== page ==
5. I am not sure I WOULD trade for Santana. For some reason I am optimistic Pelfrey in his 3rd yr will rebound, also, humber with his excellent curve might suprise. I think Gomez has to looked at his defense, ceiling and his ability to spell Beltran make him an asset, also I think Fmart needs to be here 1 more yr.

    6. what do we expect from Johan? I think the media frenzy for a championship or bust…similar to the Randy Johnson expectations in the Bronx will put too much pressure on the organization. I for one, think we can get the 15 wins we covet elsewhere. As one ‘expert’ said several weeks ago on MLB rumors ..I think Omar will be happy to be 2nd in the Johan race. Remember last yr? Who would have known Zito would not have excelled in the NL? could the Mets and Omar afford for a similar year from Johan having emptied the coffers of young talent the likes of Fmart, Gomez and Deolis?

    7. As such I am looking at Blanton and Rich harden for 2008, as well as Beddard, Javy Vazquez, Kazmir and Dontrelle. But the fact Ken williams and the soxx, The Astros, and the Dbacks have allowed themselves to be fleeced have made me very wary of our probility of making a fair trade.

  4. sincekindergarten January 5, 2008 at 6:12 am
    Guys, I see Pelfrey being the pitcher we saw in September–three wins in five starts–rather than the pitcher we saw in April of ’07. I also think that, if he goes to the Twins, the Twins are going to say, “Just throw the damn ball, and use that curveball,” and he’s going to win 14-15 games for them. I generally trust Rick Peterson, bnut I think it was foolish to try to get Pelfrey to become more of a groundball pitcher, and to take away his curveball.

    And, as I’ve said before, I wouldn’t mind our starting staff as it is now. The very last thing I want to see Omar do is to go out and make a deal just to make a deal, and get shafted in the process. Pedro is going to have a year that most pitchers dream about, if only for the reason that his ego won’t let him have anything else. With Pedro there the whole year, Ollie Perez will benefit to the point that if the Mets haven’t locked him up by Opening Day, they will throw more scads of money at him. Think 5 years, $65 mil. Now, let’s remember John Maine. He went to Tom Glavine in ST last year and asked Glav to teach him the circle changeup. Wouldn’t it be a tad better to learn from someone who throws it from the same side as you do? And, El Deadguy will rise and give us quite a few quality starts.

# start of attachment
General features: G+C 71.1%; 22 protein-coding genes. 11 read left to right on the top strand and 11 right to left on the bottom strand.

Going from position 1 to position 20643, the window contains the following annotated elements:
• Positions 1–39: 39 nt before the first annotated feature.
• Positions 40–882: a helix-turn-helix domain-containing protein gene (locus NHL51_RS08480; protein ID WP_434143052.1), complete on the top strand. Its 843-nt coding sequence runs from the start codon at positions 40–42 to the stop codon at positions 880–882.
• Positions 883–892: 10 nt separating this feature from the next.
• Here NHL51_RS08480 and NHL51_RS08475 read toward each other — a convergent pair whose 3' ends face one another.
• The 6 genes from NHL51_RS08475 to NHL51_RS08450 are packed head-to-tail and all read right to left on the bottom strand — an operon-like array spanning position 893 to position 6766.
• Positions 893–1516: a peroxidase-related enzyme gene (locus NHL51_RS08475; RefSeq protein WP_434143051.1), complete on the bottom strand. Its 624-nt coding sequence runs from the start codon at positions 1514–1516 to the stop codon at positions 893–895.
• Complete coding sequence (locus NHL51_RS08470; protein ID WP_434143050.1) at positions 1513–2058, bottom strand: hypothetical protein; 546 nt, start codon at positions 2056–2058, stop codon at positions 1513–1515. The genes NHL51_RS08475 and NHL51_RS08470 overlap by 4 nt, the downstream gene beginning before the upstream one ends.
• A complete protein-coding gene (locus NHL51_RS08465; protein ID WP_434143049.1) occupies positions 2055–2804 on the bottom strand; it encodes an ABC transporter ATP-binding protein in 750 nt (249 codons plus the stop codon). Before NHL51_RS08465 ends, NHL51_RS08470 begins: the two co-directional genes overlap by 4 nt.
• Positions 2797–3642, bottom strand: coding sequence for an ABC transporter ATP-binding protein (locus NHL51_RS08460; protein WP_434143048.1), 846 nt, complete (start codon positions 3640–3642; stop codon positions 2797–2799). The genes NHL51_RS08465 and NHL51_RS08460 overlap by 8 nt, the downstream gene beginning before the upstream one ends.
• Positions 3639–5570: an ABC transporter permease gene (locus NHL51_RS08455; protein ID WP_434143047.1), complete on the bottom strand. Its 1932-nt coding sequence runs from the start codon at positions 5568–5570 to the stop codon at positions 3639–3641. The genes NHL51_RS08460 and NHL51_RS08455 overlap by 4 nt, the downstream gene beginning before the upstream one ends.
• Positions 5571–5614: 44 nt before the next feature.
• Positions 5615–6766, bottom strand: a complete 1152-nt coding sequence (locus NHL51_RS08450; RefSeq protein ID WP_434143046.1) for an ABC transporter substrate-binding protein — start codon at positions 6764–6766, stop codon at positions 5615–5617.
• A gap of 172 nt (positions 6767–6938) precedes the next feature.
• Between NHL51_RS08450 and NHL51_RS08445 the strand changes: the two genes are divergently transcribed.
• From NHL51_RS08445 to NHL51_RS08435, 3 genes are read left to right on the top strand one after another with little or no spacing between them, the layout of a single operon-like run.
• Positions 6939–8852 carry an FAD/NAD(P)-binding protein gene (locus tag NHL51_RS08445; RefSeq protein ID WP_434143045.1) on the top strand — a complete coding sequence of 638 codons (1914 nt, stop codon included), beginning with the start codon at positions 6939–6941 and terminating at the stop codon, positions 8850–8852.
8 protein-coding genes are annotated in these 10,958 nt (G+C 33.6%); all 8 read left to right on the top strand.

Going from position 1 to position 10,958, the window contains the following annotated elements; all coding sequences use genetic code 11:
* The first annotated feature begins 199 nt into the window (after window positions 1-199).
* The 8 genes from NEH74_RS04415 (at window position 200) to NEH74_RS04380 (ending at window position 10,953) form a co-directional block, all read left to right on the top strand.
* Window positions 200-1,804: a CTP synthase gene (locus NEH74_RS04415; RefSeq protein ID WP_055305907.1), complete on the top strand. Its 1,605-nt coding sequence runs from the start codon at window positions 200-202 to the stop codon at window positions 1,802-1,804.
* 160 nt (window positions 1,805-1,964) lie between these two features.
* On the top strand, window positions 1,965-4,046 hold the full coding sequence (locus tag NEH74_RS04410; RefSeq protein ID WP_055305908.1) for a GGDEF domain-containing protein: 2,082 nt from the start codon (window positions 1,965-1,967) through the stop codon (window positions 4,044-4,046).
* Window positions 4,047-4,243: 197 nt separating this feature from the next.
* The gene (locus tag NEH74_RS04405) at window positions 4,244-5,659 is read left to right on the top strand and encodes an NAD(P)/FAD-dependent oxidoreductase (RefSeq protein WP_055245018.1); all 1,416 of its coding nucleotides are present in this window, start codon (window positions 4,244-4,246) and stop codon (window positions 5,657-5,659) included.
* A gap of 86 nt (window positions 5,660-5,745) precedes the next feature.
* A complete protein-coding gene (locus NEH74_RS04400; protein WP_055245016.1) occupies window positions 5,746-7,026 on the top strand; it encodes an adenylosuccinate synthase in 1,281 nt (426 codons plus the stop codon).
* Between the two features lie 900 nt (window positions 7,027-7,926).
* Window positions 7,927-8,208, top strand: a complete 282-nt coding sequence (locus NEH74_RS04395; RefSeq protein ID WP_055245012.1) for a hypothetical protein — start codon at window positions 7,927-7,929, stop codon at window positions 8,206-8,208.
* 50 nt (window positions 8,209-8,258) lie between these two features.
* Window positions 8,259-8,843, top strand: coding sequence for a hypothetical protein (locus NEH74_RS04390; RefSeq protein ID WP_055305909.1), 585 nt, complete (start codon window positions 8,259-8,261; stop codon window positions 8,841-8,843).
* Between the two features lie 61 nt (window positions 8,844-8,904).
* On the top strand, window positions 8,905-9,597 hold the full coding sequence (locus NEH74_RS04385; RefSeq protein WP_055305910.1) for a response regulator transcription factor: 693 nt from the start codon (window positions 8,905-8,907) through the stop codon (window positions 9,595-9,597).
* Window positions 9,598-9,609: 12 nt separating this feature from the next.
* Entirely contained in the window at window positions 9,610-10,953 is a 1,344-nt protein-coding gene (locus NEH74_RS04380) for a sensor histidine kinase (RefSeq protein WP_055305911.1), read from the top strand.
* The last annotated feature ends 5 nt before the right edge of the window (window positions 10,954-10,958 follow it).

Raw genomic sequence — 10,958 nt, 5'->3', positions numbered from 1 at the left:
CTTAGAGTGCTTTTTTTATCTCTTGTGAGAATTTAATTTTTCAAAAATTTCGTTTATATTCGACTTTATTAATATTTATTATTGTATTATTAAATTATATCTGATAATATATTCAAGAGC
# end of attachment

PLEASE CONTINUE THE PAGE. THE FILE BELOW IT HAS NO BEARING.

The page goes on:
Right now, I see the Mets winning 93 to 95 without Johan Santana. With Johan, well, Jimmy Rollins will wish he had made that statement about the team in Queens (“We’re going to win 100”).

  5. isuzudude January 5, 2008 at 4:03 pm
    Mic: thanks, brother. I agree with your #1 and I really like your #6. You’re so right that if the Mets acquire Santana – regardless of who we give up in the process – fans, critics, and other teams will all view the Mets as the NL favorites. And anything less than that would be a failure (and sour fans would somehow find a way to make it Omar’s fault again). And then we’d begin that slow and steady decline into mediocrity for the next decade as the team has been stripped of all youth and depth. I also agree that some combination close to Pelfrey/Lieber/Garcia in our #5 hole will combine for 15 wins in 2008, which is more than likely what Johan would have given us too.

    SK: I really wish I could echo your optimism. I just think asking for Pedro to stay healthy, and Duque to give us 120+ innings, and Maine and Perez to continue to get better, and Pelfrey to take that next step – all in the same season – is asking for the impossible. Somewhere along the line there’s going to be a speed bump, whether it’s Ollie’s wildness or Pedro’s shoulder or whatever. I agree that I think the Mets have right now enough to win around 90 games, but that’s assuming everything breaks in our favor. And when has everything ever broken in our favor since game 6 of 1986? Here’s to hoping that you’re right, though. I’d love to see it.

    Minor note: Mets acquired some OF help today, trading for Angel Pagan from the Cubs. It’s another classic Omar trade, on two fronts. #1 – he gives away nothing (Corey Coles & Ryan Meyers) to get Pagan; and #2 – he acquires an hispanic player for two white guys. Whatever to make the team better, I guess. Pagan should fill Ben Johnson’s role as 1st OF called up from AAA when Alou gets hurt…and could push Church to platoon duty if he hits well in ST and Church slumps early in ’08. Still, I’d love to see a guy like Kevin Mench added to the squad to really give RF that lefty-righty punch so many teams employ to success nowadays (Jenkins/Werth in Philly, Hawpe/Spilburghs in Colorado, Ethier/Kemp in LA).